Tasked with finding the most heinous hue known to humans, researchers arrived at Pantone 448C – and the Australian government is putting it to good use.
Whether we realize it or not, color affects our brains in far-reaching ways, a fact not lost on marketers who spend a lot of effort in selecting colors meant to lure us into spending money. But what if color could be used for just the opposite?
This is what the Australian government had in mind a few years ago when they asked research agency GfK Bluemoon to determine which color is the most repugnant, the most disgusting, the most likely to make people want to head for the hills. And once determined, they’d slap this sickening shade all over tobacco products, reported the Brisbane Times.
‘‘It had as its aim the antithesis of what is our usual objective,’’ says market researcher Victoria Parr, from GfK Bluemoon. ‘‘We didn’t want to create attractive, aspirational packaging designed to win customers ... Instead our role was to help our client reduce demand, with the ultimate aim to minimize use of the product.’’
I think “ugly” is an ugly word when used to describe something purely on aesthetics; most things have some merit and looks are so subjective. It feels mean to call a color ugly ... a sentiment shared by the creators of the color, Pantone. “At the Pantone Color Institute, we consider all colors equally,” says Leatrice Eiseman, Pantone's executive director. There is “no such thing as the ugliest colour.”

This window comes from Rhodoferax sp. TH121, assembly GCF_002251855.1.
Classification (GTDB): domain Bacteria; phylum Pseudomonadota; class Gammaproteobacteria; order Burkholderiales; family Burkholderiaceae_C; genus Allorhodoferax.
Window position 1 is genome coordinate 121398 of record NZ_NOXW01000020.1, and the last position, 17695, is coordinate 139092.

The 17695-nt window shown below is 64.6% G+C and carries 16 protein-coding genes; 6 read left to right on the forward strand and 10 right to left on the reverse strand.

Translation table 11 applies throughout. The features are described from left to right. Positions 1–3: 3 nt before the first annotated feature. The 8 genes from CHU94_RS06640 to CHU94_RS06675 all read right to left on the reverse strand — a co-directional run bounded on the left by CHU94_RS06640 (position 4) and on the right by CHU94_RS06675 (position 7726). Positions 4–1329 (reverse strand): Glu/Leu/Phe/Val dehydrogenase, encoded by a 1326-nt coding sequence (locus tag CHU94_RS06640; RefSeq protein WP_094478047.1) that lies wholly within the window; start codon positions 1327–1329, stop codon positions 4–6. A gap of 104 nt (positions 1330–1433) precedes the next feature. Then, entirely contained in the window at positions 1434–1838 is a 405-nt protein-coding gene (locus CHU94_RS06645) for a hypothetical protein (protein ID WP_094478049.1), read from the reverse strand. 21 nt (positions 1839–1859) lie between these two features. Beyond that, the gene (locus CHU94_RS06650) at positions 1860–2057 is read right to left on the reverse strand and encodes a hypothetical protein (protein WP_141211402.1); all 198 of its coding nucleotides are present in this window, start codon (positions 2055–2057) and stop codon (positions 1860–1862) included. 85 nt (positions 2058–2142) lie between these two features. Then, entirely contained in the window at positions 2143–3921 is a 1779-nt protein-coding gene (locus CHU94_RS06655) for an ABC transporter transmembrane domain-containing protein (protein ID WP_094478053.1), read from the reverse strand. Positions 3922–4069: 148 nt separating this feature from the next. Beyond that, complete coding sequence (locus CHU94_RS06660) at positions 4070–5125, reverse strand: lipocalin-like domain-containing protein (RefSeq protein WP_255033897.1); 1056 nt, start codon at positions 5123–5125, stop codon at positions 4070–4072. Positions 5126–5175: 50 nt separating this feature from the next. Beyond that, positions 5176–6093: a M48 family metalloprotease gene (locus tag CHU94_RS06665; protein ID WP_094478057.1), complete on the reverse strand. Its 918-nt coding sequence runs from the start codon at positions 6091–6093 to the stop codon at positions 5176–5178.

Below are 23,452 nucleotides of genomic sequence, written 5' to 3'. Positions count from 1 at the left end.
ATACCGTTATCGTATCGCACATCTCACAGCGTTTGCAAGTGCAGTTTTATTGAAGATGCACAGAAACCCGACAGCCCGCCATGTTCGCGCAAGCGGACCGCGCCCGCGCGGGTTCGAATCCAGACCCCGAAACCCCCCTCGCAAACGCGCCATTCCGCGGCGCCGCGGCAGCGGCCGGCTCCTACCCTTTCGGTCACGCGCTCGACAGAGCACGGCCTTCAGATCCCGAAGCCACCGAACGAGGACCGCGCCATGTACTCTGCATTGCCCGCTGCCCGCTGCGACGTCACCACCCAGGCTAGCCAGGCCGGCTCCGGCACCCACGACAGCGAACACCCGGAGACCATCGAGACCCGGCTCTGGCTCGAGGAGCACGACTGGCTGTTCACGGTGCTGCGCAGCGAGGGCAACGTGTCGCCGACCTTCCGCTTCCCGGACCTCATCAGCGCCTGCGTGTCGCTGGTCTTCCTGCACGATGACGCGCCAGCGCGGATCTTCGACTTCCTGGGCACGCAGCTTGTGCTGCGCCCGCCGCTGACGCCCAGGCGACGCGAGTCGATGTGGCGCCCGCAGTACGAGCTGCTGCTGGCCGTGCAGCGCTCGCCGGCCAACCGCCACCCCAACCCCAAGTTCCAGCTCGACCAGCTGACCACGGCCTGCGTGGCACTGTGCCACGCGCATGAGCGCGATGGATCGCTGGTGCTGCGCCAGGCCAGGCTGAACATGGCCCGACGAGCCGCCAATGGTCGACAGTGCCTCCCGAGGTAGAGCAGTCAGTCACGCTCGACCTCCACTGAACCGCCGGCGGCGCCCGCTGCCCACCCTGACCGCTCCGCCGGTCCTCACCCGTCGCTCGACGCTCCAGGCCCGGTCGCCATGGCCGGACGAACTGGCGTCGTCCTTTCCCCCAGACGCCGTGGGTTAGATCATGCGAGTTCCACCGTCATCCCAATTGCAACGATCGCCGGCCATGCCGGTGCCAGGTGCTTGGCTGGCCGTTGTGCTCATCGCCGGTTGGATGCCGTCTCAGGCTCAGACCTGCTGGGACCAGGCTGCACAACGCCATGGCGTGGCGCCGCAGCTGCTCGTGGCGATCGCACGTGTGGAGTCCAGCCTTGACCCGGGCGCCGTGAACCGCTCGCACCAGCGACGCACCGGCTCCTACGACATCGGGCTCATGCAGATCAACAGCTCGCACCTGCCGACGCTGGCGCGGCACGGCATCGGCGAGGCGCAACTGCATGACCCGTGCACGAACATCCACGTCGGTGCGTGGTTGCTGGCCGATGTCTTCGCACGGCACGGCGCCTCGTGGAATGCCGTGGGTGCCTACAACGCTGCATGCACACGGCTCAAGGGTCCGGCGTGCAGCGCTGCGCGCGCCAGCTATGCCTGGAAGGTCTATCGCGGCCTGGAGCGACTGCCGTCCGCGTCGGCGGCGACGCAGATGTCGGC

But Pantone 448C, called “Opaque Couché,” is a bit on the drab side, which was confirmed by three months of studies performed by the research agency. Pantone 448C was commonly described as “death,” “dirty” or “tar” without any positive adjectives, says Parr.
(It's difficult to get a true reading of the color online since color accuracy on computers is challenging, but you can get a taste for 448C nonetheless.)
Other colors in the running included lime green, white, beige, dark grey and mustard, but Pantone 448C ruled the roost in terms of its ability to ‘‘minimize appeal’’ and ‘‘maximize perceived harm.’’ Which sounds just about perfect for tobacco packaging.
So distasteful is the color that when the government initially referred to the muddy-sludgy tint as ‘‘olive green,’’ the Australian Olive Association protested, saying that basically it was an insult to olives. It has since been officially referred to as ‘‘drab dark brown.”
And thus all tobacco products Down Under began donning a coat of drab dark brown, festooned with graphic images of the effects of smoking. And as the Marlboro man rode off into the sunset, other governments caught on to the novel idea – the United Kingdom, Ireland and France all passed “plain packaging” laws to start employing Opaque Couché to dissuade smokers as well. Ugly is totally the new awesome.